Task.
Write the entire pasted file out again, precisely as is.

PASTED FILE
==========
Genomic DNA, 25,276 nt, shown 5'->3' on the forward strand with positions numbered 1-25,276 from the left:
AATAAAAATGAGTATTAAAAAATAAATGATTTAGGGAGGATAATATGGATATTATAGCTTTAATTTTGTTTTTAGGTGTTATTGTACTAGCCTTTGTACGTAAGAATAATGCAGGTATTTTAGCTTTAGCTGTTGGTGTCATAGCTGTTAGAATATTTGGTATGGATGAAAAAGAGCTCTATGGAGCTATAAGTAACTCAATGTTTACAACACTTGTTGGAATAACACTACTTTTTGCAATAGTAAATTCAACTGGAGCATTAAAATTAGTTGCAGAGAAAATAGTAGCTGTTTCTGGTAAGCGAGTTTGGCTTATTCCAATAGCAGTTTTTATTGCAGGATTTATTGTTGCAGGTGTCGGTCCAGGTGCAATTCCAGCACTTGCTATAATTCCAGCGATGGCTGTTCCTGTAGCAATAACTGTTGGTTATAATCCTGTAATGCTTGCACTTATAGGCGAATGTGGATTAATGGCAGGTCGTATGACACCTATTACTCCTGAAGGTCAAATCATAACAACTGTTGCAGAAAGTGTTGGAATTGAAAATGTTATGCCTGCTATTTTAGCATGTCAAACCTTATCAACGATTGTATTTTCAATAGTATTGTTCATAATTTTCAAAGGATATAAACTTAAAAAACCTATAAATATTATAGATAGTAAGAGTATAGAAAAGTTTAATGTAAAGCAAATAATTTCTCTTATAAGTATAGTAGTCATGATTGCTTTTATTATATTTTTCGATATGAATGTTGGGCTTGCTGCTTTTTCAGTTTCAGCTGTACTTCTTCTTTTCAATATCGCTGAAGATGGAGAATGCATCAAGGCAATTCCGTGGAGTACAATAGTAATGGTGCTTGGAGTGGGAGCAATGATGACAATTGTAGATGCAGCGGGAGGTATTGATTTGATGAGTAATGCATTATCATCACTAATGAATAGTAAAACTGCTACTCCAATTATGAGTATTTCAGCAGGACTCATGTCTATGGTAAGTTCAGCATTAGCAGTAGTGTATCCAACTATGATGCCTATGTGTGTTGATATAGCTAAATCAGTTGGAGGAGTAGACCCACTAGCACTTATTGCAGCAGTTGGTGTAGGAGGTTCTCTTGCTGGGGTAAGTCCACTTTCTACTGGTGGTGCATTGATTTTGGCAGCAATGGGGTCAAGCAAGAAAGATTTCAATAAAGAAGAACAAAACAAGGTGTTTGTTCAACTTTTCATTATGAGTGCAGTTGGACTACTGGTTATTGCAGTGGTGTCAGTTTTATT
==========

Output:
Genomic DNA, 25,276 nt, shown 5'->3' on the forward strand with positions numbered 1-25,276 from the left:
AATAAAAATGAGTATTAAAAAATAAATGATTTAGGGAGGATAATATGGATATTATAGCTTTAATTTTGTTTTTAGGTGTTATTGTACTAGCCTTTGTACGTAAGAATAATGCAGGTATTTTAGCTTTAGCTGTTGGTGTCATAGCTGTTAGAATATTTGGTATGGATGAAAAAGAGCTCTATGGAGCTATAAGTAACTCAATGTTTACAACACTTGTTGGAATAACACTACTTTTTGCAATAGTAAATTCAACTGGAGCATTAAAATTAGTTGCAGAGAAAATAGTAGCTGTTTCTGGTAAGCGAGTTTGGCTTATTCCAATAGCAGTTTTTATTGCAGGATTTATTGTTGCAGGTGTCGGTCCAGGTGCAATTCCAGCACTTGCTATAATTCCAGCGATGGCTGTTCCTGTAGCAATAACTGTTGGTTATAATCCTGTAATGCTTGCACTTATAGGCGAATGTGGATTAATGGCAGGTCGTATGACACCTATTACTCCTGAAGGTCAAATCATAACAACTGTTGCAGAAAGTGTTGGAATTGAAAATGTTATGCCTGCTATTTTAGCATGTCAAACCTTATCAACGATTGTATTTTCAATAGTATTGTTCATAATTTTCAAAGGATATAAACTTAAAAAACCTATAAATATTATAGATAGTAAGAGTATAGAAAAGTTTAATGTAAAGCAAATAATTTCTCTTATAAGTATAGTAGTCATGATTGCTTTTATTATATTTTTCGATATGAATGTTGGGCTTGCTGCTTTTTCAGTTTCAGCTGTACTTCTTCTTTTCAATATCGCTGAAGATGGAGAATGCATCAAGGCAATTCCGTGGAGTACAATAGTAATGGTGCTTGGAGTGGGAGCAATGATGACAATTGTAGATGCAGCGGGAGGTATTGATTTGATGAGTAATGCATTATCATCACTAATGAATAGTAAAACTGCTACTCCAATTATGAGTATTTCAGCAGGACTCATGTCTATGGTAAGTTCAGCATTAGCAGTAGTGTATCCAACTATGATGCCTATGTGTGTTGATATAGCTAAATCAGTTGGAGGAGTAGACCCACTAGCACTTATTGCAGCAGTTGGTGTAGGAGGTTCTCTTGCTGGGGTAAGTCCACTTTCTACTGGTGGTGCATTGATTTTGGCAGCAATGGGGTCAAGCAAGAAAGATTTCAATAAAGAAGAACAAAACAAGGTGTTTGTTCAACTTTTCATTATGAGTGCAGTTGGACTACTGGTTATTGCAGTGGTGTCAGTTTTATT